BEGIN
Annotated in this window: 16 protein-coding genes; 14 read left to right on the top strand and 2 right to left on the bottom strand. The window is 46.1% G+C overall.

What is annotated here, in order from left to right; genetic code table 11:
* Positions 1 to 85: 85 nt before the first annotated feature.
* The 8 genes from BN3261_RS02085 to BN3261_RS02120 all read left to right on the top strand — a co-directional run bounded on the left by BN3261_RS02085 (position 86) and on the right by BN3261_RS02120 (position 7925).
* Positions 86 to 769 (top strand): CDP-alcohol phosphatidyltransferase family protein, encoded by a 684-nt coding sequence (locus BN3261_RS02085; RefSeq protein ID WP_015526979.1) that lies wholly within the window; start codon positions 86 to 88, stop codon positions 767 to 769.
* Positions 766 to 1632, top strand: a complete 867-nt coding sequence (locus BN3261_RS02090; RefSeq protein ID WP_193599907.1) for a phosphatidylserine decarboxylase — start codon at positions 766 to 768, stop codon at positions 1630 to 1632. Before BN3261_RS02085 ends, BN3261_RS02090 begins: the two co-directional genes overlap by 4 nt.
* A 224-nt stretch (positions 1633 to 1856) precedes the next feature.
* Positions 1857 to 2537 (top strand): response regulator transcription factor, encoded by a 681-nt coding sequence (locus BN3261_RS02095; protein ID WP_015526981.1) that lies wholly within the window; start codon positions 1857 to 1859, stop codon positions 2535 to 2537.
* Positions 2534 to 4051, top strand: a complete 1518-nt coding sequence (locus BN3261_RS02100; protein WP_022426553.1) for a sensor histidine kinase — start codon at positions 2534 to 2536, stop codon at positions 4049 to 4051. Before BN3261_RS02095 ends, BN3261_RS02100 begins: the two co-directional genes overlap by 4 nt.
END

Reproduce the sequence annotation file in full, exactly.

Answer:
Annotated in this window: 16 protein-coding genes; 14 read left to right on the top strand and 2 right to left on the bottom strand. The window is 46.1% G+C overall.

What is annotated here, in order from left to right; genetic code table 11:
* Positions 1 to 85: 85 nt before the first annotated feature.
* The 8 genes from BN3261_RS02085 to BN3261_RS02120 all read left to right on the top strand — a co-directional run bounded on the left by BN3261_RS02085 (position 86) and on the right by BN3261_RS02120 (position 7925).
* Positions 86 to 769 (top strand): CDP-alcohol phosphatidyltransferase family protein, encoded by a 684-nt coding sequence (locus BN3261_RS02085; RefSeq protein ID WP_015526979.1) that lies wholly within the window; start codon positions 86 to 88, stop codon positions 767 to 769.
* Positions 766 to 1632, top strand: a complete 867-nt coding sequence (locus BN3261_RS02090; RefSeq protein ID WP_193599907.1) for a phosphatidylserine decarboxylase — start codon at positions 766 to 768, stop codon at positions 1630 to 1632. Before BN3261_RS02085 ends, BN3261_RS02090 begins: the two co-directional genes overlap by 4 nt.
* A 224-nt stretch (positions 1633 to 1856) precedes the next feature.
* Positions 1857 to 2537 (top strand): response regulator transcription factor, encoded by a 681-nt coding sequence (locus BN3261_RS02095; protein ID WP_015526981.1) that lies wholly within the window; start codon positions 1857 to 1859, stop codon positions 2535 to 2537.
* Positions 2534 to 4051, top strand: a complete 1518-nt coding sequence (locus BN3261_RS02100; protein WP_022426553.1) for a sensor histidine kinase — start codon at positions 2534 to 2536, stop codon at positions 4049 to 4051. Before BN3261_RS02095 ends, BN3261_RS02100 begins: the two co-directional genes overlap by 4 nt.